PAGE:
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Summer Class Suggestions (From Someone Who Just Endured One)

Quite recently, just a couple months ago, I took a summer class for the first and (hopefully) last time. Don’t get the wrong idea though, summer classes can be a really big help if you want to lighten the amount of classes you have to take during the regular school year. However, they are not meant to be taken lightly.

Personally, I took my Biology class simply to fulfill a lab requirement (English major feeling a little out of her element…), the class included both a lecture and a lab; I had no idea it was going to take up so much of my summer. So, to help those of you who are thinking about taking a summer class this upcoming summer or sometime in the future, I have just a couple suggestions on how to help you “survive” a summer class. I know fall semester has only just started, but all of these ideas are fresh in my mind and I really would like to share them with everybody.

First, don’t load up on classes!

I know it’s very tempting to take multiple classes during the summer so that graduation gets here quicker, but in most cases it is not worth the trouble. I only had the lecture and lab to take care of while many of my fellow students were taking three to four at once. This made everything so much more stressful for them and many were either close failing or were forced to drop out of the class.

The reason? Summer classes go by so much faster than classes in the fall and/or spring. All the information that takes roughly about three to four months during the latter time, takes only about two months during summer courses. In other words, all the information is squashed together and tests pop up almost out of nowhere and there’s not as much time to study.

Luckily, I only had this class on my to-do list and since the lecture and lab went hand-in-hand most of the time, I really didn’t have to worry about studying for another class.

Secondly, talk to people the first day!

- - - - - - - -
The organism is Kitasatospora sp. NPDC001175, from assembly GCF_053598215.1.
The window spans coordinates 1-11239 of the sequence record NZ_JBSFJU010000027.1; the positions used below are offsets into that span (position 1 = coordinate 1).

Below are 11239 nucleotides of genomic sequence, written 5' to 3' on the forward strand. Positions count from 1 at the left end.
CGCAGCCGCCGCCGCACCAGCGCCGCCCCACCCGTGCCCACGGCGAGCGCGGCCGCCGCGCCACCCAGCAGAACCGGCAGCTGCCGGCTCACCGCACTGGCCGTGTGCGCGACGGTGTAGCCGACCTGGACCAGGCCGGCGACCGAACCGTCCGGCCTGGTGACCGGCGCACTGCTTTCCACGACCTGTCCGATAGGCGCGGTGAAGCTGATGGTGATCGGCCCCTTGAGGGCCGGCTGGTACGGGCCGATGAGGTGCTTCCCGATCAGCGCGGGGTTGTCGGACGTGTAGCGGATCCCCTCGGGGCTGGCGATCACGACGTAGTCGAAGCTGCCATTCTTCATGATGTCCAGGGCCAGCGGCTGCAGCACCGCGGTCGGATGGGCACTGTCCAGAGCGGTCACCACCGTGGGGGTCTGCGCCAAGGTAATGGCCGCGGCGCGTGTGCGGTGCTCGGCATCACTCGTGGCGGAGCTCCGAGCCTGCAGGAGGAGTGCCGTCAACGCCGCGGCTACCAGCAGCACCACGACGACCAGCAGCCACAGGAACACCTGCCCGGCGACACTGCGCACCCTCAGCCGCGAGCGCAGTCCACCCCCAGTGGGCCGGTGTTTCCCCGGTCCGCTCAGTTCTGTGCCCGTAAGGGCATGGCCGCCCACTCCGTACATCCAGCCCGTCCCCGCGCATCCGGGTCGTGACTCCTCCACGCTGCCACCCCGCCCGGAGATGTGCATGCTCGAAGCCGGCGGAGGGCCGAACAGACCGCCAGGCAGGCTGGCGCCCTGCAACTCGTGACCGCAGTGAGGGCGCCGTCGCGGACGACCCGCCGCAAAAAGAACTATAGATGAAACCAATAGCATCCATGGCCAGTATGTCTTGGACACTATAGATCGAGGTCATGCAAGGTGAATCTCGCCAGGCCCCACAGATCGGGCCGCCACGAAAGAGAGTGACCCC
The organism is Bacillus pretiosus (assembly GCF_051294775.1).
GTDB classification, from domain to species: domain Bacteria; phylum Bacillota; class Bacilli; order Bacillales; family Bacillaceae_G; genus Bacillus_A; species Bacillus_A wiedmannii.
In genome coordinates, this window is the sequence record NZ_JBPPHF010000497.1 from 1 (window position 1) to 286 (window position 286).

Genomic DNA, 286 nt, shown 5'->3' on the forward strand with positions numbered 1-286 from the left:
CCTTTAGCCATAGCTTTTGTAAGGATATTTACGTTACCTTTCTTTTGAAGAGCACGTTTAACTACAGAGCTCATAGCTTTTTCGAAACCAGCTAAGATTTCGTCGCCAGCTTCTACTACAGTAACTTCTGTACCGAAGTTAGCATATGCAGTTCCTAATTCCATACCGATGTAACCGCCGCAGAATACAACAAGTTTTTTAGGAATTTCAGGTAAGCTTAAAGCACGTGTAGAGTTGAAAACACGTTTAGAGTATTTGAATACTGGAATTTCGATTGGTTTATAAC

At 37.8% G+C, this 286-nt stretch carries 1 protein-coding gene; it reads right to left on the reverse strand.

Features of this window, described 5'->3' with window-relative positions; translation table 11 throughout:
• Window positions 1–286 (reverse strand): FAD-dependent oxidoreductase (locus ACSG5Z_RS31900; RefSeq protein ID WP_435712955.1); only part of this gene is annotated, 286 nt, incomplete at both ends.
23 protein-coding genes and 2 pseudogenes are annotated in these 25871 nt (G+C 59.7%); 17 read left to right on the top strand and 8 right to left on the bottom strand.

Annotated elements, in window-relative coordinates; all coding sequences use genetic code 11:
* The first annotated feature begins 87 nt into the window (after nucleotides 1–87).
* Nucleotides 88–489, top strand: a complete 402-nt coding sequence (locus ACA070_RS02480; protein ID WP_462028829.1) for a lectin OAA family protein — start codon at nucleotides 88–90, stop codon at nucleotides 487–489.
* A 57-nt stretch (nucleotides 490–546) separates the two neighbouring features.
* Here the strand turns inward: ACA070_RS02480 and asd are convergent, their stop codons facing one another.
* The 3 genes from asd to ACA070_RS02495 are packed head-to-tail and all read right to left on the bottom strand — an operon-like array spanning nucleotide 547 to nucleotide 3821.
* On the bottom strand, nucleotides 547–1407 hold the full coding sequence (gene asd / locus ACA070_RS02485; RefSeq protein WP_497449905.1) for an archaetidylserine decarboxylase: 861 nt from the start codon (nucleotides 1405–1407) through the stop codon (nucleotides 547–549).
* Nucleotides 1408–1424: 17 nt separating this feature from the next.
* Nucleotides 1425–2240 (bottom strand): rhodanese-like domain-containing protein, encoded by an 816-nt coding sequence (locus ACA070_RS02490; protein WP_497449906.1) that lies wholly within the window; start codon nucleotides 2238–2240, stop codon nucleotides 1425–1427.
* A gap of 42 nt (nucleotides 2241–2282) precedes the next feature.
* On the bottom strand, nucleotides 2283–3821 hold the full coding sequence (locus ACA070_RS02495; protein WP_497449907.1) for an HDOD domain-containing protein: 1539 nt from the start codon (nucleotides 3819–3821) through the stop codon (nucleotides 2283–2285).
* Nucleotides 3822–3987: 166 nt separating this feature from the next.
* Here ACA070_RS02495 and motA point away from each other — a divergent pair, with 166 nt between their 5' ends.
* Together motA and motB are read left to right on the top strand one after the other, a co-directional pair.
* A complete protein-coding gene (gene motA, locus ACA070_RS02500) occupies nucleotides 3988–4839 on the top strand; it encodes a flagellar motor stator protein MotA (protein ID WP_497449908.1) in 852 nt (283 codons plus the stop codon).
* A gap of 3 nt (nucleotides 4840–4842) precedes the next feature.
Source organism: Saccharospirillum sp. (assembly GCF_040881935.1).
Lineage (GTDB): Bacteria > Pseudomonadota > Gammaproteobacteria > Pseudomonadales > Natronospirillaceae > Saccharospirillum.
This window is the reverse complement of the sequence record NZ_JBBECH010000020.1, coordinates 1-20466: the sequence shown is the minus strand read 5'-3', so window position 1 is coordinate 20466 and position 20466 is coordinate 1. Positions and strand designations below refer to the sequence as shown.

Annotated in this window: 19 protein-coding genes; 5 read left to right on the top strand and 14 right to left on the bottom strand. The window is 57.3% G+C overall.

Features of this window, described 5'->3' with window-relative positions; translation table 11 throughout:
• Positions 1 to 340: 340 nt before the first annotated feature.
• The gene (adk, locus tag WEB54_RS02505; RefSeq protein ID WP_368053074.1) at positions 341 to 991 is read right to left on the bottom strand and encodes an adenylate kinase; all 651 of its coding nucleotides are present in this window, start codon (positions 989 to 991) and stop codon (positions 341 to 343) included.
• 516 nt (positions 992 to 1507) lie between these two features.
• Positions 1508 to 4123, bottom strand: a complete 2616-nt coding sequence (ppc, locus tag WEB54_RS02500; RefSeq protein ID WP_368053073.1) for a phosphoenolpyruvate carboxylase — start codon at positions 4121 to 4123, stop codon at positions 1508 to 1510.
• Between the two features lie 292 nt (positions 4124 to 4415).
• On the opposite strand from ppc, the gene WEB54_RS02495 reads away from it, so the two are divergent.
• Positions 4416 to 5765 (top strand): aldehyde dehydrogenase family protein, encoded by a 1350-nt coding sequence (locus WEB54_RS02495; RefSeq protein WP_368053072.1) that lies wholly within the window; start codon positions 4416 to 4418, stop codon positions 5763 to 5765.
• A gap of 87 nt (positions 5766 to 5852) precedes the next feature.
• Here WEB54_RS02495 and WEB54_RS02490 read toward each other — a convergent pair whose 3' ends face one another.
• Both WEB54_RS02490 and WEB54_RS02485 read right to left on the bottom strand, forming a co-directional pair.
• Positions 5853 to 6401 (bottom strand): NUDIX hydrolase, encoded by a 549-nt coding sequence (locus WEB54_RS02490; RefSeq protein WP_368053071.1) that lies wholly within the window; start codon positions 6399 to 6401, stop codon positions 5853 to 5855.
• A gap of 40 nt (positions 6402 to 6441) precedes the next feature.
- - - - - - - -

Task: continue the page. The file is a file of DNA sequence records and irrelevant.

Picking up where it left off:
If you’re like me and you have to take your summer course at a school that’s much closer to you than your usual college campus (there’s a good chance it might be cheaper at a community college), then you probably won’t know anybody. As scary as it is for an introvert like me, it is so important to try and establish connections as soon as possible with people, especially because those connections could help you pass the class!

Just ask your neighbor if they usually go to this school or if the class they’re taking with you is for their major. There’s no law that says this has to be your new best friend, but it couldn’t hurt to find someone to study with or if you miss class, you can ask them for the notes (general psa, do not miss class if you can help it).

Thirdly, check out the campus/building before the first day comes!

If you’ve never been to the school before or you don’t know the building very well that you have your class in, then go and find out where your classes are! It might seem like a hassle to go there early, but it will make that first day less stressful when you can go to your first class without any issues. My lecture and lab were both at opposites ends of the building I was in, which meant I had to figure out which side to park at first. If you end up having a similar problem, try to park near your first class, just in case you’re running late that day.

Also, it couldn’t hurt to try and find your teacher’s office, just in case you need some help and you lose your syllabus (which let’s face it, we’ve probably all done at least once in our college lives).

Lastly, make the time to study!

I know this one might seem like a no-brainer, but you must study every day. That might sound like overkill, but this is so important. With all the information you will be given each day, you should review that information if not the day of, then the very next day. Write out the PowerPoints some teachers might put online for you (maybe even beforehand if you have the time!), make up flashcards, draw diagrams in your notes to get the pictures in your head (this helped me on so many questions that I couldn’t remember the technical terms, but the visuals were burned into my memory), etc.

These suggestions are pretty simple, I’ll admit, but when I went into this class I was surprised to realize that the idea that it was going to be easy got turned completely upside down. You sometimes forget even the simplest of things, especially during a time like this when you aren’t used to being in school.

Hope these help for next summer! And hey, you could even use some of these comments and apply them to your fall semester!

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